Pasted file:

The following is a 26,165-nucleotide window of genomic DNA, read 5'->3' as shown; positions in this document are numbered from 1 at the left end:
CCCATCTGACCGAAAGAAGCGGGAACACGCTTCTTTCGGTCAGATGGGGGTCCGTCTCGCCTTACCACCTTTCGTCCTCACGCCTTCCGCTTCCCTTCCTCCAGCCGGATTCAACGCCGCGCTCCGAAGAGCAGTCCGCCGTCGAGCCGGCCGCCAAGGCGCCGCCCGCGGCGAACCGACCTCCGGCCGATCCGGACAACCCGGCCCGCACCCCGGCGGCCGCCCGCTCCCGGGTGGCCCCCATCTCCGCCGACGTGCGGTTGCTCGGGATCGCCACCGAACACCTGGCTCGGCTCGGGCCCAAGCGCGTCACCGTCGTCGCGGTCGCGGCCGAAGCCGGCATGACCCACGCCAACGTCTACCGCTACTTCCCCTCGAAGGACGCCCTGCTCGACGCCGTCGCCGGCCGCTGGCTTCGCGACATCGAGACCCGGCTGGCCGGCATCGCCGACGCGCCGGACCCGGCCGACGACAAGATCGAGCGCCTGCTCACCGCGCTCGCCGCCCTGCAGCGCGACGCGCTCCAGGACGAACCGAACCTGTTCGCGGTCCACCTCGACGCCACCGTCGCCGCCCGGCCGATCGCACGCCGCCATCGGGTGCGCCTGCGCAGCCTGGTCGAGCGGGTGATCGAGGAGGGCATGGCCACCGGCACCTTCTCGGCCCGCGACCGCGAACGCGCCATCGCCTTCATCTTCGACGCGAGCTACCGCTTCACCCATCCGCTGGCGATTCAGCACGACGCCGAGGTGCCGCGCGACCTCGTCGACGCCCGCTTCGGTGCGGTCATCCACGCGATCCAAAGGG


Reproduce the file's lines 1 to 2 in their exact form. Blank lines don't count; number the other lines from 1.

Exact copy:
The following is a 26,165-nucleotide window of genomic DNA, read 5'->3' as shown; positions in this document are numbered from 1 at the left end:
CCCATCTGACCGAAAGAAGCGGGAACACGCTTCTTTCGGTCAGATGGGGGTCCGTCTCGCCTTACCACCTTTCGTCCTCACGCCTTCCGCTTCCCTTCCTCCAGCCGGATTCAACGCCGCGCTCCGAAGAGCAGTCCGCCGTCGAGCCGGCCGCCAAGGCGCCGCCCGCGGCGAACCGACCTCCGGCCGATCCGGACAACCCGGCCCGCACCCCGGCGGCCGCCCGCTCCCGGGTGGCCCCCATCTCCGCCGACGTGCGGTTGCTCGGGATCGCCACCGAACACCTGGCTCGGCTCGGGCCCAAGCGCGTCACCGTCGTCGCGGTCGCGGCCGAAGCCGGCATGACCCACGCCAACGTCTACCGCTACTTCCCCTCGAAGGACGCCCTGCTCGACGCCGTCGCCGGCCGCTGGCTTCGCGACATCGAGACCCGGCTGGCCGGCATCGCCGACGCGCCGGACCCGGCCGACGACAAGATCGAGCGCCTGCTCACCGCGCTCGCCGCCCTGCAGCGCGACGCGCTCCAGGACGAACCGAACCTGTTCGCGGTCCACCTCGACGCCACCGTCGCCGCCCGGCCGATCGCACGCCGCCATCGGGTGCGCCTGCGCAGCCTGGTCGAGCGGGTGATCGAGGAGGGCATGGCCACCGGCACCTTCTCGGCCCGCGACCGCGAACGCGCCATCGCCTTCATCTTCGACGCGAGCTACCGCTTCACCCATCCGCTGGCGATTCAGCACGACGCCGAGGTGCCGCGCGACCTCGTCGACGCCCGCTTCGGTGCGGTCATCCACGCGATCCAAAGGG